Shalu Rustagi

Indian Institute of Crafts & Design
Associate Professor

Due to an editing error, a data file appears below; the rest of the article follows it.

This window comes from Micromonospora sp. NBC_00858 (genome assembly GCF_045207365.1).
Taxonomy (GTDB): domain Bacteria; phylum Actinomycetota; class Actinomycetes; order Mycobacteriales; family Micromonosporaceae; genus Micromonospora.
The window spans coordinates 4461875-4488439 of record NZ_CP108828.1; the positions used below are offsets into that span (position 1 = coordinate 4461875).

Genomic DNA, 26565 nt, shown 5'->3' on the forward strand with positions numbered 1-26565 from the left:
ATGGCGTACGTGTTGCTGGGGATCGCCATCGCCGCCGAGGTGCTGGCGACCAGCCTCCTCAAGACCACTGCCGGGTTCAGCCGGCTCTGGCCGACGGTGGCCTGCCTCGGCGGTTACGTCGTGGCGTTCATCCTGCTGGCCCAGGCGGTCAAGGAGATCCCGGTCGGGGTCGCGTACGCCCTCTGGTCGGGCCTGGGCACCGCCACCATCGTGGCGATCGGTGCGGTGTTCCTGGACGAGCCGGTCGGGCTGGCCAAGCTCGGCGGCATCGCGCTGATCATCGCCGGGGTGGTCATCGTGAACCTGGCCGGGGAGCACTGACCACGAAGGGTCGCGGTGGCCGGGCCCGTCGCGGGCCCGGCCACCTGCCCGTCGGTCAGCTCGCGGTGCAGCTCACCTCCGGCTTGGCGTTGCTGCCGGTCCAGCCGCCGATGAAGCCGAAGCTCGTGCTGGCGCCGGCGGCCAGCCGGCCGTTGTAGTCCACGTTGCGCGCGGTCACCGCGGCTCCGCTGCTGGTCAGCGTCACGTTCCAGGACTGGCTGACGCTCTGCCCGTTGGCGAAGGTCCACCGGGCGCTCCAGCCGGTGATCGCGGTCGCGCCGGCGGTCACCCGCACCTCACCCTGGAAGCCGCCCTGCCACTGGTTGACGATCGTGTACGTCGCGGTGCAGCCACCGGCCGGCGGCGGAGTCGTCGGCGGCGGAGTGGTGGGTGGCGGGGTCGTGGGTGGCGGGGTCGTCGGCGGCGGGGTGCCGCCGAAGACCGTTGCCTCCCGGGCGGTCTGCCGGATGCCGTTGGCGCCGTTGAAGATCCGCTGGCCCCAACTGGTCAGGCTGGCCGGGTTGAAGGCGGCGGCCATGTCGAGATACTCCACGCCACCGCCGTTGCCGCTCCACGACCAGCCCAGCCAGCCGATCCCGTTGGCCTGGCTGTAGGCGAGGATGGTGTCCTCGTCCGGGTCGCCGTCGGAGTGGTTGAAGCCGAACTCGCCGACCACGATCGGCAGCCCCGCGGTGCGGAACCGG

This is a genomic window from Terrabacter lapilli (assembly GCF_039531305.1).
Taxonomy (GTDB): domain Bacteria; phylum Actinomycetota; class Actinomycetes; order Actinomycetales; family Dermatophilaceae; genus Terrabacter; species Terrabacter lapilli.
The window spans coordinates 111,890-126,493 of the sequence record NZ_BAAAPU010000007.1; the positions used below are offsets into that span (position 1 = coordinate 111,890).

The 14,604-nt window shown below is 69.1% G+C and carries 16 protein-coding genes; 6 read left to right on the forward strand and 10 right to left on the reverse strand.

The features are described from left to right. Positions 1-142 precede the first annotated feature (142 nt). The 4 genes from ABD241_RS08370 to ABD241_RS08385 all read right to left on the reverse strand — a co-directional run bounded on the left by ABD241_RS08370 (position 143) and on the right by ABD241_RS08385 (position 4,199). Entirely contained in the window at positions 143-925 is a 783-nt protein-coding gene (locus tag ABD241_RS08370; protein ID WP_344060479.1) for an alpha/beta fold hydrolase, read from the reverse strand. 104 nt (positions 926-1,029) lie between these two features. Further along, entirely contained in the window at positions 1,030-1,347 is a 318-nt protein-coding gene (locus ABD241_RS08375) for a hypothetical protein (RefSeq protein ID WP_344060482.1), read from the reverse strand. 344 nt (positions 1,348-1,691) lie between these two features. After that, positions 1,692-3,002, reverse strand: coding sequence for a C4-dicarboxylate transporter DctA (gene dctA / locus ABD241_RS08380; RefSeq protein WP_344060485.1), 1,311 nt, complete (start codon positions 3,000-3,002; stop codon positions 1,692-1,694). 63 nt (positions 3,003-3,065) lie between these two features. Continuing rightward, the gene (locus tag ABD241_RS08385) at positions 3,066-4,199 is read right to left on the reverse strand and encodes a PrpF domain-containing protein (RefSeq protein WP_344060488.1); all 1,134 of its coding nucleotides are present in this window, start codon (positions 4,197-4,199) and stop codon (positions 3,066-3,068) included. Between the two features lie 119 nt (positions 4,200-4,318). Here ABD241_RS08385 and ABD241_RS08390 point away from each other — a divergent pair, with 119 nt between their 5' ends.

HAND WEAVING: CRAFTING PROGRESSIVE PATH FOR A SUSTAINABLE FUTURE India has rich craft heritage of hand-woven textiles that have had strong historic, social and cultural relevance. In today’s era, use of technology and digitization is growing in every sphere of life and as a consequence hand craft skills are getting languished. Hand-weaving, a craft for which Indian textiles were renowned world over has lost prominence with time. The textiles that were woven with great skill and patience are now being mass produced on power looms with minimal effort and in much lesser time. The traditional hand weavers are making exodus to alternative means of employment. In such a scenario, hand weaving craft needs to be redirected to be able to subsume products that find greater social and-economic relevance in extremely dynamic market environment. The hand crafted aspect of hand-weaving should be made an opportunity to explore unseen areas that are not possible with mechanized working. Hand weaving can be a wonderful means of reusing and up-cycling soft and pliable waste to convert it into products of value. The possibility of delicate and sensitive manual handling of materials makes the craft special and advantageous than regular machine weaving. There have been efforts around using leather scraps, fabric cuttings from garment production, waste embroidery threads, waste papers, starting and end of warp sheet, waste leno selvedge from automatic looms as weft material to be woven with finer but stronger warp. One of the challenges in using this waste is to first process it into thin, linear strips of considerable length, either by tearing waste pieces straight or cutting in circular spiral that may be opened to get the linear strand. The preferred weave is plain weave as it imparts required strength to the woven fabric and also keeps the thick weft in place. The fabric, thus woven, is unique as-the irregular thickness of weft gives a distinctive texture and it allows combining of very different materials. Proper sorting of waste according to material, size color and texture improves the quality and aesthetics of the woven fabric. Interesting hand-crafted woven surfaces may be achieved with prior planning of colors, yarn count, weaves, materials or their combinations. The fabric woven is heavy weight and use of unconventional materials renders it varying characteristics that make it suitable for a variety of applications, from apparels to accessories to furnishings. A cohesive and collective effort in this direction may help in creating economic and social change at rural and urban level as it has the potential to provide sustainable design solution to reuse the waste and at the same time support economy by sustaining employment for the existing hand weavers.